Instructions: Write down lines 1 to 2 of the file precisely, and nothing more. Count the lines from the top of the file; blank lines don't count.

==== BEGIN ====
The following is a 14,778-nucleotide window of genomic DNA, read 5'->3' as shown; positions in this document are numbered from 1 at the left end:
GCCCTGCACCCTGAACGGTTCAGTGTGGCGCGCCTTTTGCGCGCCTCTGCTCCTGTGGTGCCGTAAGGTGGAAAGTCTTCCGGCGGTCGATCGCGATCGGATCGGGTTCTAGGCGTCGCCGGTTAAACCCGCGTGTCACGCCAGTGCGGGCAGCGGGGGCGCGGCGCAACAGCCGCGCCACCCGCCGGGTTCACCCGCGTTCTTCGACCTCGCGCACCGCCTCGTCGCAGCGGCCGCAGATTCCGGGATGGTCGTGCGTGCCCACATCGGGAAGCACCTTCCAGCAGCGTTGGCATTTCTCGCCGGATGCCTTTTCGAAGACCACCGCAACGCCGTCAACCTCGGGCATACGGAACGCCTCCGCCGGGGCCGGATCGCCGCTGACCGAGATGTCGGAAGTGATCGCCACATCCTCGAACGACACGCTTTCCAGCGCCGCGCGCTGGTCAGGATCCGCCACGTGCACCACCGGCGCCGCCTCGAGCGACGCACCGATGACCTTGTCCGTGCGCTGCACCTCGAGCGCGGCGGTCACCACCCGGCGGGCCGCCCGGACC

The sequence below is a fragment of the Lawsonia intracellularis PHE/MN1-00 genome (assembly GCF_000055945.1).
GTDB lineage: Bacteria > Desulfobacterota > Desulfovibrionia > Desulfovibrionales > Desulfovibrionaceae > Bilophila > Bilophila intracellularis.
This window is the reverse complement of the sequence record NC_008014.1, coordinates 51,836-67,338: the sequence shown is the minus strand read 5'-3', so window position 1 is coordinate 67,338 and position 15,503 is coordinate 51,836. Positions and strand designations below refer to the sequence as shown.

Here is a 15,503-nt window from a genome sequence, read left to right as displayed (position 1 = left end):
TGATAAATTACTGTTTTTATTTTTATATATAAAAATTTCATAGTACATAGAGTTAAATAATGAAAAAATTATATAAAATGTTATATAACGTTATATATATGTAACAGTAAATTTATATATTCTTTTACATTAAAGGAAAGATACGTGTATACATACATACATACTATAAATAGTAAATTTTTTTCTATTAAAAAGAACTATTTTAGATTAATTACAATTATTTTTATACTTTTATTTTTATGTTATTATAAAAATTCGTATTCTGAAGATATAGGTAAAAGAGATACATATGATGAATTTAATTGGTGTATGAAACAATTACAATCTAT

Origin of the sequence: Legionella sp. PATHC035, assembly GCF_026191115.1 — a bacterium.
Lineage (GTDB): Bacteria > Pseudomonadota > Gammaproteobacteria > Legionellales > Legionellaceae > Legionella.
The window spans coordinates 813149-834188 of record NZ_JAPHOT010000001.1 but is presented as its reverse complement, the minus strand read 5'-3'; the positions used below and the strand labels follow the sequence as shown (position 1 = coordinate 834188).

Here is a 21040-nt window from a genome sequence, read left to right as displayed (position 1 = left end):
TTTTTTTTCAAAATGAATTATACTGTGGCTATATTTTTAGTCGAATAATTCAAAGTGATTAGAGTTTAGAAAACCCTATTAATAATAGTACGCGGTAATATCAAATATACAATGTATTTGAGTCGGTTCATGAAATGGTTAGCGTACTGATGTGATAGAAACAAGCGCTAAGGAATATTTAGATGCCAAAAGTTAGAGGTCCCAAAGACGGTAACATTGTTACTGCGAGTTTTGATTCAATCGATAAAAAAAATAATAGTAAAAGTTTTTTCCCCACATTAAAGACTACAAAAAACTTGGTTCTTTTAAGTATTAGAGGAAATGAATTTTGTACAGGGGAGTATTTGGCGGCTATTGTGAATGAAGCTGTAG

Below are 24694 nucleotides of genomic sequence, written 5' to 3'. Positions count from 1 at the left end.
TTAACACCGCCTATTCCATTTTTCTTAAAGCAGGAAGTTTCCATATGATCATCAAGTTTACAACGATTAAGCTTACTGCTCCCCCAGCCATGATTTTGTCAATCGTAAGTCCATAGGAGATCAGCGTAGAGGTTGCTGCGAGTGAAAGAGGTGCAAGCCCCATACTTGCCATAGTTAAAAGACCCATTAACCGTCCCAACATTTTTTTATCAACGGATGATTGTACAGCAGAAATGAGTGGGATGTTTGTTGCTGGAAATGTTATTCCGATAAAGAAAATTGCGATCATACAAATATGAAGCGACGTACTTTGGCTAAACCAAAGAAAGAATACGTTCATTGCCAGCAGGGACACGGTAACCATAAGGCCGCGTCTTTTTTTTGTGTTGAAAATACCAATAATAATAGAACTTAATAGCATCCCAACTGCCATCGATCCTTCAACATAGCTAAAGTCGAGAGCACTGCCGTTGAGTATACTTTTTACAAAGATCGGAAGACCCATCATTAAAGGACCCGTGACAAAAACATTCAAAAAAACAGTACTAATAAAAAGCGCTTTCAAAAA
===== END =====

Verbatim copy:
The following is a 14,778-nucleotide window of genomic DNA, read 5'->3' as shown; positions in this document are numbered from 1 at the left end:
GCCCTGCACCCTGAACGGTTCAGTGTGGCGCGCCTTTTGCGCGCCTCTGCTCCTGTGGTGCCGTAAGGTGGAAAGTCTTCCGGCGGTCGATCGCGATCGGATCGGGTTCTAGGCGTCGCCGGTTAAACCCGCGTGTCACGCCAGTGCGGGCAGCGGGGGCGCGGCGCAACAGCCGCGCCACCCGCCGGGTTCACCCGCGTTCTTCGACCTCGCGCACCGCCTCGTCGCAGCGGCCGCAGATTCCGGGATGGTCGTGCGTGCCCACATCGGGAAGCACCTTCCAGCAGCGTTGGCATTTCTCGCCGGATGCCTTTTCGAAGACCACCGCAACGCCGTCAACCTCGGGCATACGGAACGCCTCCGCCGGGGCCGGATCGCCGCTGACCGAGATGTCGGAAGTGATCGCCACATCCTCGAACGACACGCTTTCCAGCGCCGCGCGCTGGTCAGGATCCGCCACGTGCACCACCGGCGCCGCCTCGAGCGACGCACCGATGACCTTGTCCGTGCGCTGCACCTCGAGCGCGGCGGTCACCACCCGGCGGGCCGCCCGGACC